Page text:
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D&D 5E King Arthur vs Robin Hood - how would you do it in 5e?

Continuing my strange storytelling, we got the two most common tales of middle ages fantasy.

So I'd like a pitch where we pitch these two against each other.

How would you do it?

How would you spin it to make it your own?

Would coconuts be involved?

Let's hear your tales of epic adventure.

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Well it's tricky because they were from vastly different time periods, but here goes...

With Arthur and his knights returning from the Crusades, where they've been searching for the holy grail, conditions at home have worsened. Robin and his merry men are fomenting open rebellion across the land, with a special emphasis on Nottingham and its cruel Sheriff. But the Sheriff was lawfully appointed by Camelot so Arthur must ride to his aid.

Secretly, this plot was hatched by Arthur's estranged half-sister Morgan leFey, and her lover Prince John, the younger brother of the Richard I, King of France. They wish to subvert England for conquest by France, in the hopes that Richard (who is Arthur's staunch ally) will die in the Crusades, making John the King of England and France.

British folklore is full of tons of super creepy evil monsters, so this campaign will totally tap into that, too. Many of them already exist in D&D (ogres, sprites, hags, banshees, elves, revenants, green dragons...). You can also pull in mythical and historical figures from other periods. The English nobility must fend of vikings invading from Denmark. Robin Hood is allied with the pookas, pixies, etc. Maybe Cuchulain is traveling through England on his way to train with Scathach. And Merlin is just friggin' everywhere in British mythology (as a later addition to the tales).

I was going to post something similar to poster above but I'd replace Prince John with Mordred (Perhaps call him John Mordred) and have him left behind as regent when King Arthur goes on Crusade.

Do you really want them to be opposed to each other or just be in the same time period?

Alternatively you could have Arthur as a kind of wounded fisher king like in the Excalibur movie and Robin Hood as a bandit fighting for justice in the period of chaos when the knights are away looking for the grail and Arthur is too ill to rule effectivel, and so it feels like no one is really in charge in England.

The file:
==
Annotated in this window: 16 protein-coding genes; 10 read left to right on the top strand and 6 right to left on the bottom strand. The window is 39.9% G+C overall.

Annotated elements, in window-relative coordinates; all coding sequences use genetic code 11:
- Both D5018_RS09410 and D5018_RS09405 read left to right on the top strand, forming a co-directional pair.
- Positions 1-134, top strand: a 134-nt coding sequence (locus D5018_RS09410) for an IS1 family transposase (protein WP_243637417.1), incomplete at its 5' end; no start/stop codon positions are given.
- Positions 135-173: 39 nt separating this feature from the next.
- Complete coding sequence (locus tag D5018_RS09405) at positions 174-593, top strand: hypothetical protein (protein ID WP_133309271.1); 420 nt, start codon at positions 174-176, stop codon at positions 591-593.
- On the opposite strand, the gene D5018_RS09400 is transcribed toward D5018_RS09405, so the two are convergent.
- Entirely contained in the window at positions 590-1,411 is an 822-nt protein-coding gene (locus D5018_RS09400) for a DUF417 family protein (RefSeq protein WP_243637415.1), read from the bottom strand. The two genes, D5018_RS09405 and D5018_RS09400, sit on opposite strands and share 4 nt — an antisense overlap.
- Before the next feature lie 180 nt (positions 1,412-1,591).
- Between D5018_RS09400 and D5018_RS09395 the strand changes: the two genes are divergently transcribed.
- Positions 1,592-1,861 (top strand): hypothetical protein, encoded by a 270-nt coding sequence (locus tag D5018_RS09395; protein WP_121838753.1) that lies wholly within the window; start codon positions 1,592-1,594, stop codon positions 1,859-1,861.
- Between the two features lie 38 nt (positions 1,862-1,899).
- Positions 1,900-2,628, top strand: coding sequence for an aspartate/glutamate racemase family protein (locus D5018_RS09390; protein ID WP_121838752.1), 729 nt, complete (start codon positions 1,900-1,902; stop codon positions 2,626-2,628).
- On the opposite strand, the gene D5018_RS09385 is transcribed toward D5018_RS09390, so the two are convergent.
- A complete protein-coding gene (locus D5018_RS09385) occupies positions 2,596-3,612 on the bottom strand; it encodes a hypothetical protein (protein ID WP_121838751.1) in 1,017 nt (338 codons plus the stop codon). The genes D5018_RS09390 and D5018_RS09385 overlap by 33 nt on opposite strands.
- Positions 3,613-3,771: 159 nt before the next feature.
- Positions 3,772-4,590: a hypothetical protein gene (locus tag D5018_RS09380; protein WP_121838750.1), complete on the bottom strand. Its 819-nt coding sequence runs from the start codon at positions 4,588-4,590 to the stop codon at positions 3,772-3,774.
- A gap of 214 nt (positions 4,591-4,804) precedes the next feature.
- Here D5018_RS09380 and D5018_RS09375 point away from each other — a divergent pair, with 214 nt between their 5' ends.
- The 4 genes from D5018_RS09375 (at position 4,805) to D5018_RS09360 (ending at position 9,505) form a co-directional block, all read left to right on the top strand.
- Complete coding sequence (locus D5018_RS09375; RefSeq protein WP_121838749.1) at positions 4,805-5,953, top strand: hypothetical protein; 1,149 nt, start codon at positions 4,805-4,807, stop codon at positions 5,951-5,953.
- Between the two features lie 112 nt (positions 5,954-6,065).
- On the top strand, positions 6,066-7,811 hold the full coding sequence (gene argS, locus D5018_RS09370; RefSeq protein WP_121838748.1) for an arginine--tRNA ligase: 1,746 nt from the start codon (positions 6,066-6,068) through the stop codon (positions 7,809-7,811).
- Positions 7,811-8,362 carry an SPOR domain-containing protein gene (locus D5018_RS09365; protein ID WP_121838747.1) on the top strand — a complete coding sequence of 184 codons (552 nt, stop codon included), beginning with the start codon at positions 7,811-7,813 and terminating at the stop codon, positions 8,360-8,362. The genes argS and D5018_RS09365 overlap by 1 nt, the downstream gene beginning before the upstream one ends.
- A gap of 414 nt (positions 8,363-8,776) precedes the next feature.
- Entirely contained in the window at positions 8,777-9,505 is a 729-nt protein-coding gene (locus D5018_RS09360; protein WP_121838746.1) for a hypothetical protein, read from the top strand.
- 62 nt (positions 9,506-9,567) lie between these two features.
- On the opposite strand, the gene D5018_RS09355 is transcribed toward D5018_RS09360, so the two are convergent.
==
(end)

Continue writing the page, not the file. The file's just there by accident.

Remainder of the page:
The evil King Arthur with the help of his court wizard Merlin use a magical round table to enslave Knights of the realm and bind them to service eternal as Death Knights. Chief among them is Lancelot.

The vile Robin Hood and his band of merry men. Harvest the souls of the peasantry in an attempt to overthrow Arthur and rule the kingdom. Maid Marion the ironically dubbed succubus and the Friar Tuck prey on the poor sinners of the land.

Good Prince John and his trusty companion the Sheriff of Nottingham are all that can protect the people.

King Arthur, the sister-molesting son of a murderer, and killer of his own son, versus Robin Hood, a thief, murderer, and tax evader.

I could do a lot with that.

Arthur, obsessed with a quest for an artifact, taxes his peasant cruelly (because questing ain't cheap, and neither are lavish round tables and hordes of knights). Robin Hood takes advantage of the King's preoccupation to unleash a reign of terror upon the local landowners who are defenseless with the King's dispersal of his military might.

Enter the PCs, who have just cleared out Roman ruins and are flush with loot. Soon the tax collectors and Robin's band of murderous cut-throats will come a'calling...


I think it would be much more interesting to portray this as a LG versus CG conflict, sort of a "Civil War" among heroes. One side sees bringing all vigilantes under the aegis of the Round Table as the only way to ensure an orderly society while the other just wants to help people as their consciences dictate. You don't have to make one of them evil to have a solid campaign.

There was a movie where Robin Hood, played by Sean Connery becomes king Richard Lionheart's enemy. In a episode of Hercules: the legendary journey, King Arthur travels to the past, in the beggining as villain, but Merlin's vision shows him KA will become a true leader.

In a D&D game the answer is easy, using "ersatz" characters.


Is this a moon, or is it a space station?
Robin Hood successfully defeats the Sheriff of Nottingham (see the Kevin Costner movie) and is leading a rebellion against "King" John - actually a regent whose ego got big - with the idea of forcing John to sign Magna Carta. At this juncture, King Arthur with the few survivors of the Round Table and the Holy Grail return from their quest. The nobility is fractured; Queen Gueneviere is missing. Some Robin-inspired peasant revolts would endorse Magna Carta if they knew what it was.